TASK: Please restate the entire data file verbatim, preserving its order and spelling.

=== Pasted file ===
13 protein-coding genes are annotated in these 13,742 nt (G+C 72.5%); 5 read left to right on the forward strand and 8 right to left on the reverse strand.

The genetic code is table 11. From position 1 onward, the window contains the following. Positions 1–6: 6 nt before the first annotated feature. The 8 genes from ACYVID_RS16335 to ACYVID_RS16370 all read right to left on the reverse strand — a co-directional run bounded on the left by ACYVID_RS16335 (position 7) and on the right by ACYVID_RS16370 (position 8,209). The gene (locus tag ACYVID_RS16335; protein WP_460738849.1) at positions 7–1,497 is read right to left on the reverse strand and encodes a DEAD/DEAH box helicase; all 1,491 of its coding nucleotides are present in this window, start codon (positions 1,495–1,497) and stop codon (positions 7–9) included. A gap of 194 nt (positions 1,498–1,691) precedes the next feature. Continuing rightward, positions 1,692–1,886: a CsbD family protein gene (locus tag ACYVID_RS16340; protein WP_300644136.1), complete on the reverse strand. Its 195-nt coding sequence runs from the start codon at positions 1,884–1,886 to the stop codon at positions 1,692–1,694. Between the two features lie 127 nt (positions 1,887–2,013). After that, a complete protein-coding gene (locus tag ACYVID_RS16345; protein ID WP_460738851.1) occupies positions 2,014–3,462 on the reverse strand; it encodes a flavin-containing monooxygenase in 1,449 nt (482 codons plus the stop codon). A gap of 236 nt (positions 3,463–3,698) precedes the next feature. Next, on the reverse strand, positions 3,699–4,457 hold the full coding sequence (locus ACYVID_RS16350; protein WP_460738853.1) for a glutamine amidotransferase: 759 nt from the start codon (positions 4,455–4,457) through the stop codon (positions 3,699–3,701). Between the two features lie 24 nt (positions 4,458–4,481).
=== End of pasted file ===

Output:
13 protein-coding genes are annotated in these 13,742 nt (G+C 72.5%); 5 read left to right on the forward strand and 8 right to left on the reverse strand.

The genetic code is table 11. From position 1 onward, the window contains the following. Positions 1–6: 6 nt before the first annotated feature. The 8 genes from ACYVID_RS16335 to ACYVID_RS16370 all read right to left on the reverse strand — a co-directional run bounded on the left by ACYVID_RS16335 (position 7) and on the right by ACYVID_RS16370 (position 8,209). The gene (locus tag ACYVID_RS16335; protein WP_460738849.1) at positions 7–1,497 is read right to left on the reverse strand and encodes a DEAD/DEAH box helicase; all 1,491 of its coding nucleotides are present in this window, start codon (positions 1,495–1,497) and stop codon (positions 7–9) included. A gap of 194 nt (positions 1,498–1,691) precedes the next feature. Continuing rightward, positions 1,692–1,886: a CsbD family protein gene (locus tag ACYVID_RS16340; protein WP_300644136.1), complete on the reverse strand. Its 195-nt coding sequence runs from the start codon at positions 1,884–1,886 to the stop codon at positions 1,692–1,694. Between the two features lie 127 nt (positions 1,887–2,013). After that, a complete protein-coding gene (locus tag ACYVID_RS16345; protein ID WP_460738851.1) occupies positions 2,014–3,462 on the reverse strand; it encodes a flavin-containing monooxygenase in 1,449 nt (482 codons plus the stop codon). A gap of 236 nt (positions 3,463–3,698) precedes the next feature. Next, on the reverse strand, positions 3,699–4,457 hold the full coding sequence (locus ACYVID_RS16350; protein WP_460738853.1) for a glutamine amidotransferase: 759 nt from the start codon (positions 4,455–4,457) through the stop codon (positions 3,699–3,701). Between the two features lie 24 nt (positions 4,458–4,481).